Eoin Morgan: How could ECB possibly sack England ODI captain?
Eoin Morgan's decision not to captain England in the one-day matches on the tour of Bangladesh because of security concerns has certainly come in for some heavy criticism.
England's director of cricket Andrew Strauss suggested there would be no impact on future selections for players who chose not to tour. I think that was a mistake because you cannot give guarantees in sport - who could possibly say what is going to happen?
But how can England even think of replacing Morgan as captain because of this decision, having said positions would not be compromised?
Morgan has followed his own course, with the assurance ringing in his ears that nothing is going to happen, and I don't see how they can now sack him.
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There has been a lot of knee-jerk stuff about players not respecting the captain anymore but I don't think that is true.
All-rounder Ben Stokes has publicly backed him, and the players all know each other well and understand that different people have different views on things.
The England and Wales Cricket Board must have received assurances from at least 25 people - the whole Test squad, some one-day specialists, management, coaches, medical staff - and only two people have said 'no' to a tour that six weeks ago looked likely to be off because of that awful terrorist attack in Dhaka in July.
To get all those people on the plane is a pretty good effort.
There has been a lot written about Morgan that has been rather unpleasant. He's a quiet, insular fellow, not one of these gregarious types. He's quite calculating - as he is when batting - but the thought that he doesn't care about the team is just nonsense.
Two weeks ago he was being hailed from the rooftops when England won seven out of eight ODIs this summer and made the highest total in ODI history.
England have 14 scheduled ODIs before they begin their Champions Trophy campaign against Bangladesh at The Oval on 1 June. Are they going to ditch the captain who has just led them on one of their best runs?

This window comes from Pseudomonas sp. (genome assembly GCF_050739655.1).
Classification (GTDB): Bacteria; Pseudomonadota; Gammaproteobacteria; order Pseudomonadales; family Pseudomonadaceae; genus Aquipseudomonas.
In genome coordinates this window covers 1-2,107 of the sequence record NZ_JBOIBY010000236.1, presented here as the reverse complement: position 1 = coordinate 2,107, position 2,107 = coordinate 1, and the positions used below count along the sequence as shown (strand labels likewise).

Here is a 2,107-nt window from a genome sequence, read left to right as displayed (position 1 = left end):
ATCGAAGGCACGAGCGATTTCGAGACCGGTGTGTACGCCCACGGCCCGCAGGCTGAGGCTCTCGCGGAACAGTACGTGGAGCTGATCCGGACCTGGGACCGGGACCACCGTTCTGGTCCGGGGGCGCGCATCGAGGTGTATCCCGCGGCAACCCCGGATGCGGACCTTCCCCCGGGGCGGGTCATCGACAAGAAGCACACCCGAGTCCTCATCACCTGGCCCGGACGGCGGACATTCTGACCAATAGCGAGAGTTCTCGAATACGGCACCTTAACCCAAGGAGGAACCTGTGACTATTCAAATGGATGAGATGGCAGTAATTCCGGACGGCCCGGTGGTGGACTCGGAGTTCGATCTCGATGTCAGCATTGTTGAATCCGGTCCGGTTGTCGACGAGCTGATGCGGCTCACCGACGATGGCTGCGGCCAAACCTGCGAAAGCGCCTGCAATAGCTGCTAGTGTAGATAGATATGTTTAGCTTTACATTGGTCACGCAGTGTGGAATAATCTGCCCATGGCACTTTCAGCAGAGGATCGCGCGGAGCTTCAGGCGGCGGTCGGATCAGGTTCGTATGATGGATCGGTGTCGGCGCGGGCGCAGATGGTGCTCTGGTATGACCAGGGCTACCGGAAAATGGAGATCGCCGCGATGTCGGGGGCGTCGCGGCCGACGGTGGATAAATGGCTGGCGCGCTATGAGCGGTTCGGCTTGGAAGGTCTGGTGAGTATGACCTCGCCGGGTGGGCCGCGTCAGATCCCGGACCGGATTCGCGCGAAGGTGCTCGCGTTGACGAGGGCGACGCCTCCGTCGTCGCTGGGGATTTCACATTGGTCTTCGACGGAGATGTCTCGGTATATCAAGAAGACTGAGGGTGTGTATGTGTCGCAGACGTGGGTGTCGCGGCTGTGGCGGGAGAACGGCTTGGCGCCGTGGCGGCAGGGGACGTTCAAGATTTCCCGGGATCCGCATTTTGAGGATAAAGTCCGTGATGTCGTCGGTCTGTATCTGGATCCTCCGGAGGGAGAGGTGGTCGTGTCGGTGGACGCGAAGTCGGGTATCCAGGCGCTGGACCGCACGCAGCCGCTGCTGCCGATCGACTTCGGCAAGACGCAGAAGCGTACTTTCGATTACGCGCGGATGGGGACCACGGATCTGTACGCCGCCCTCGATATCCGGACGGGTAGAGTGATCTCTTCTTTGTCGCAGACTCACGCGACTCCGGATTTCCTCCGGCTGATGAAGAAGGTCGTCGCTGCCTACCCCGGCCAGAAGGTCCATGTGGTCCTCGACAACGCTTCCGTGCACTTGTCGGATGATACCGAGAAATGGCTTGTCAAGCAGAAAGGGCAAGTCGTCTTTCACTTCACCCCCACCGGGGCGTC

Dangers of travel
In my 25 years with the BBC we have been on lots of tours that all start off like this - are they going to be on or off? We happen to go to some parts of the world that can be dangerous.
I understand the modern brand of terrorism is different but I also think the security is much more organised than it was.
England's security expert Reg Dickason has got a massive responsibility - not just to the players but to the media and the supporters. If you make a decision about somewhere being safe to travel, that is a go-ahead for everybody, but Dickason is very well connected, and a very, very thorough individual.
I trust him and am bound by what he says. I had a good chat with him before the last ODI at Cardiff where we went through it all and he told me what his information was, briefing me just as he would have briefed the players.
He was very keen that I hand his phone number round to my BBC colleagues - your partners can ring me, he said, if they want reassurance.
I listened to his information and felt comfortable. The broadcasting rights for the tour have still to be finalised but I am booked to fly there in time for the first Test match. My plans haven't changed.
It will be a strange experience no doubt. There will be armed personnel outside our hotel rooms, but that's the way it is done these days.
Surprised by Hales decision
Alex Hales has given his Test place away. There were obviously no guarantees whether he would be picked after only one score above 24 against Pakistan and an average of 27 from his 11 Tests, but he is the one that stands to lose the most and I am surprised by his decision.
He has fought hard for his place and I've seen how hard he works.
There is always an outside chance that Hales could get his Test place back in India, depending on how his replacement fares in Bangladesh, but I think it is most unlikely.
Lancashire's 19-year-old opener Haseeb Hameed is the one everyone is talking about to replace him in Bangladesh. He's scored four Championship centuries this summer and has got a lot of promise - and Bangladesh is not a bad place to make your debut.
I think Jos Buttler will do very well as captain of the one-day team out there. I've had it in my mind for some time that he was potential captain material.
He's a very innovative cricketer who thinks a lot about the game, he's a decent bloke, the players like and respect him and he's obviously got a nous for one-day cricket.
The most important thing about one-day cricket is momentum and the object of this tour for England will be to keep that going.
Jonathan Agnew was speaking to BBC Sport's Jamie Lillywhite